Saturday, January 2, 2010


Kohn, Alfie, "Who's Cheating Whom?, Phi Delta Kappan , October 2007.

This article asserts that cheating mainly occurs because of the importance of grades and competition. Competition causes the need for one to be better than another, thus as Kohn states there are always losers. In school, this competition occurs in terms of grades. But what do these grades truly measure? It seems as though they teach students for the most part to focus "...on performance rather than on learning." (4) When there is a lack of emphasis on the process and learning for its own sake, cheating occurs. In addition, Kohn brings up the question of how cheating is defined. Who made these rules and what are the reasons behind them?
This article posed great questions about methodology, rules, and regulations within schools citing various studies to back up these questions. However, not much detail was given about these studies and I was left with a lot of questions and few answers. I was mainly left wondering if all these studies keep questioning grades why do they still exist and what could replace them?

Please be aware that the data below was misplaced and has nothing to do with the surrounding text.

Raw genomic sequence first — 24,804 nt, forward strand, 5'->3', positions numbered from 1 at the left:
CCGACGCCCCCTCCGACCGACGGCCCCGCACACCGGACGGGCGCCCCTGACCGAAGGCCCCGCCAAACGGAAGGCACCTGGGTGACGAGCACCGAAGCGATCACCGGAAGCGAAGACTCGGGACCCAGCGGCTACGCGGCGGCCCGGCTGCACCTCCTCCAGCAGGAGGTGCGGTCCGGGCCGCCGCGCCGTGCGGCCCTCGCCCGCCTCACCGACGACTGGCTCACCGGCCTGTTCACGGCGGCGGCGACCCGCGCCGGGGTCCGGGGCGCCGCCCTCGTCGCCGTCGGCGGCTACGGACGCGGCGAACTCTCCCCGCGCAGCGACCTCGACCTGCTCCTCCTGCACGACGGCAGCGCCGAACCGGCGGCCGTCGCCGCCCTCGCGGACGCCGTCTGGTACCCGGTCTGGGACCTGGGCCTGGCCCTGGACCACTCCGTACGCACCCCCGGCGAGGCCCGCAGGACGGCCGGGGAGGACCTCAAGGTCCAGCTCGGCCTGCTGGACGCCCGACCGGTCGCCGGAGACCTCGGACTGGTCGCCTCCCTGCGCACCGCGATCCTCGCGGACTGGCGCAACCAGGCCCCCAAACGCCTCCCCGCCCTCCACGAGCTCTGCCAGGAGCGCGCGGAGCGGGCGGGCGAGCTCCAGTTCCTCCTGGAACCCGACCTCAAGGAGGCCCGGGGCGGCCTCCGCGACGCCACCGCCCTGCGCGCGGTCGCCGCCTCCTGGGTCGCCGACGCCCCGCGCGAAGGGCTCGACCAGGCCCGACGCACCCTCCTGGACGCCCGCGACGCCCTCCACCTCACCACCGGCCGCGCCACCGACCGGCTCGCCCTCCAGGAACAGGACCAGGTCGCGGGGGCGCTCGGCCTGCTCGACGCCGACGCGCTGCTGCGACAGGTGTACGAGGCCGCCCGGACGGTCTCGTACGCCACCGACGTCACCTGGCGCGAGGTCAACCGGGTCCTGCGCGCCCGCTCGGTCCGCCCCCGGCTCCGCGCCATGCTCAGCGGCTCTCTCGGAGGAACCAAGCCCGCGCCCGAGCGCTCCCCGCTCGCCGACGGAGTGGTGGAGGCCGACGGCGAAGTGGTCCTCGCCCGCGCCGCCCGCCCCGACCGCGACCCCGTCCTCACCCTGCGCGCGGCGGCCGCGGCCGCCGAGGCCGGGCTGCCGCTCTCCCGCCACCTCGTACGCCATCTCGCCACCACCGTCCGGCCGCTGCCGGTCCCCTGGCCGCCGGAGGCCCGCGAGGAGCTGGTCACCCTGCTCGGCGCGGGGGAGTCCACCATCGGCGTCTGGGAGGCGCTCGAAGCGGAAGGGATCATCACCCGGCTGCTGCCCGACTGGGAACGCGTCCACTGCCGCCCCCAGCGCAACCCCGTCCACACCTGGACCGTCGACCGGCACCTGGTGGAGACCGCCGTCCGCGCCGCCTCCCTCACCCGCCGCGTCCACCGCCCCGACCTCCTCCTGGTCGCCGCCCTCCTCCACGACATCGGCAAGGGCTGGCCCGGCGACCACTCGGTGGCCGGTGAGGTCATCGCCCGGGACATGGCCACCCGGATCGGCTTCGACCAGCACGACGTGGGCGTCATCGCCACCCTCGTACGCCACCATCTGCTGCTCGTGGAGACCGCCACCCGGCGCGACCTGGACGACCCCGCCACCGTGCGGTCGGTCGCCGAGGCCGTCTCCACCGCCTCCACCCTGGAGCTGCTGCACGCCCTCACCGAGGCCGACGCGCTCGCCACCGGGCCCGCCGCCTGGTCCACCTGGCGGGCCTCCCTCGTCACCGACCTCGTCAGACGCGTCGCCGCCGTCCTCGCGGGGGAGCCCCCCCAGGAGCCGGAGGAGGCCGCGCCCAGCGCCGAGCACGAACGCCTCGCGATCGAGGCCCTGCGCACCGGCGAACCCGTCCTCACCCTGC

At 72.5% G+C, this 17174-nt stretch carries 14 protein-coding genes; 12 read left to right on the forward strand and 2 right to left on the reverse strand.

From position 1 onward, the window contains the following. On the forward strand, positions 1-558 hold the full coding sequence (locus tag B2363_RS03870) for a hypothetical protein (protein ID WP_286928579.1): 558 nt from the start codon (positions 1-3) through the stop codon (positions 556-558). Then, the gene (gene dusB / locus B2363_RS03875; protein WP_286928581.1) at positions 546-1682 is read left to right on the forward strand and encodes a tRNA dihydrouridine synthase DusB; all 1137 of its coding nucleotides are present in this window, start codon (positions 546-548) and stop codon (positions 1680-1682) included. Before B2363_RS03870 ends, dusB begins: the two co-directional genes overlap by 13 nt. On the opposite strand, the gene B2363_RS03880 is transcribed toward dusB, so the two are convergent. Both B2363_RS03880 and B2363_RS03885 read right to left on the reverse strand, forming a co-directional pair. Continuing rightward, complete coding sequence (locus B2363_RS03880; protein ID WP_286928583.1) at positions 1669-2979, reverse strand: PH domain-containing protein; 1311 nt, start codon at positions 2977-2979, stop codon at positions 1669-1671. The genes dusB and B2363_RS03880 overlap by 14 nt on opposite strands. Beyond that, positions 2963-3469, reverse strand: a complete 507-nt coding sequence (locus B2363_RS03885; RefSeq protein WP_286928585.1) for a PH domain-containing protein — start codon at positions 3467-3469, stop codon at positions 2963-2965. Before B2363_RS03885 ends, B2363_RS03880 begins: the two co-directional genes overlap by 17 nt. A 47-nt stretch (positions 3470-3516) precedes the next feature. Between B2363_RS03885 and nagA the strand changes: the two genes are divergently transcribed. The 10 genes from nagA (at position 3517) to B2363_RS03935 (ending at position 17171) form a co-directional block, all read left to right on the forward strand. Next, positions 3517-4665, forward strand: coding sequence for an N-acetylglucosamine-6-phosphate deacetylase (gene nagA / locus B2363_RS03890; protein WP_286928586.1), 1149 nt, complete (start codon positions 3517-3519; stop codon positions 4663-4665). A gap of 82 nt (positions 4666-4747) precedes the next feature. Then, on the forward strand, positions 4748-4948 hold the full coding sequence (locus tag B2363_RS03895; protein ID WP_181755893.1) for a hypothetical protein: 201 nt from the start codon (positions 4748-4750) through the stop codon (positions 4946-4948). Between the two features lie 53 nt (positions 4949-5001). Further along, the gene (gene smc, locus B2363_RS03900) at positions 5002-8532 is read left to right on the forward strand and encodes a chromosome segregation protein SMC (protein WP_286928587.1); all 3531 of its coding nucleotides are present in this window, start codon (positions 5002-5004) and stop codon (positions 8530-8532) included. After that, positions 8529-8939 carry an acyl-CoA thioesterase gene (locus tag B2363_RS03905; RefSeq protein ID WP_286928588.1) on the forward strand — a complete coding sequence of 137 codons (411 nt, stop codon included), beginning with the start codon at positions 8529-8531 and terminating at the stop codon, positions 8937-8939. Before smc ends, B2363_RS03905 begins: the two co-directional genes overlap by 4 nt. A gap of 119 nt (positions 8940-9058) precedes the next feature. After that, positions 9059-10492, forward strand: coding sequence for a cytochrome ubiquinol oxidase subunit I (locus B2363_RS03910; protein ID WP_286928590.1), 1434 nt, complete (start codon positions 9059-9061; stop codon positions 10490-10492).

-"We frequently pay so much attention to character, personality, and individual responsibility that we overlook how profoundly the social environment affects what we do and who we are."

-"Grades, however, are just the most common manifestation of a broader tendency on the part of schools to value product more than process, results more than discovery, achievement more than learning."

-"Competition is perhaps the single most toxic ingredient to be found in a classroom, and it is also a reliable predictor of cheating."

-"Human behavior is more influenced by things outside us than inside." -Philip Zimbardo

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